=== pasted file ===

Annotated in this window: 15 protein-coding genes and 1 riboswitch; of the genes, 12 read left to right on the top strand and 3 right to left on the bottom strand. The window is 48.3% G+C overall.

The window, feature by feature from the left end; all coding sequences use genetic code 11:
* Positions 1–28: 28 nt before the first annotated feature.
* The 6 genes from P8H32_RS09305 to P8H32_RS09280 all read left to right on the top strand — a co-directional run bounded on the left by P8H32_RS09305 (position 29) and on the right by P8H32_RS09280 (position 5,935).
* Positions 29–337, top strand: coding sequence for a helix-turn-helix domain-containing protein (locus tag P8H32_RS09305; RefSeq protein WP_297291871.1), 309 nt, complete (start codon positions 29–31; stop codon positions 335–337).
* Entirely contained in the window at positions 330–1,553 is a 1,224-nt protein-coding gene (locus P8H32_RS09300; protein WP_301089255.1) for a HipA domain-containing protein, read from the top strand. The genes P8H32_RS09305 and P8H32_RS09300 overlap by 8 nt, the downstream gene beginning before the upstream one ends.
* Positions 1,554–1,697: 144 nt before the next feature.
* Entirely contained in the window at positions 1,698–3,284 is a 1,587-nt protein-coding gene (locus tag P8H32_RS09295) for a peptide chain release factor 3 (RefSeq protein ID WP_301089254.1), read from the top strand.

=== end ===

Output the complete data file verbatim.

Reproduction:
Annotated in this window: 15 protein-coding genes and 1 riboswitch; of the genes, 12 read left to right on the top strand and 3 right to left on the bottom strand. The window is 48.3% G+C overall.

The window, feature by feature from the left end; all coding sequences use genetic code 11:
* Positions 1–28: 28 nt before the first annotated feature.
* The 6 genes from P8H32_RS09305 to P8H32_RS09280 all read left to right on the top strand — a co-directional run bounded on the left by P8H32_RS09305 (position 29) and on the right by P8H32_RS09280 (position 5,935).
* Positions 29–337, top strand: coding sequence for a helix-turn-helix domain-containing protein (locus tag P8H32_RS09305; RefSeq protein WP_297291871.1), 309 nt, complete (start codon positions 29–31; stop codon positions 335–337).
* Entirely contained in the window at positions 330–1,553 is a 1,224-nt protein-coding gene (locus P8H32_RS09300; protein WP_301089255.1) for a HipA domain-containing protein, read from the top strand. The genes P8H32_RS09305 and P8H32_RS09300 overlap by 8 nt, the downstream gene beginning before the upstream one ends.
* Positions 1,554–1,697: 144 nt before the next feature.
* Entirely contained in the window at positions 1,698–3,284 is a 1,587-nt protein-coding gene (locus tag P8H32_RS09295) for a peptide chain release factor 3 (RefSeq protein ID WP_301089254.1), read from the top strand.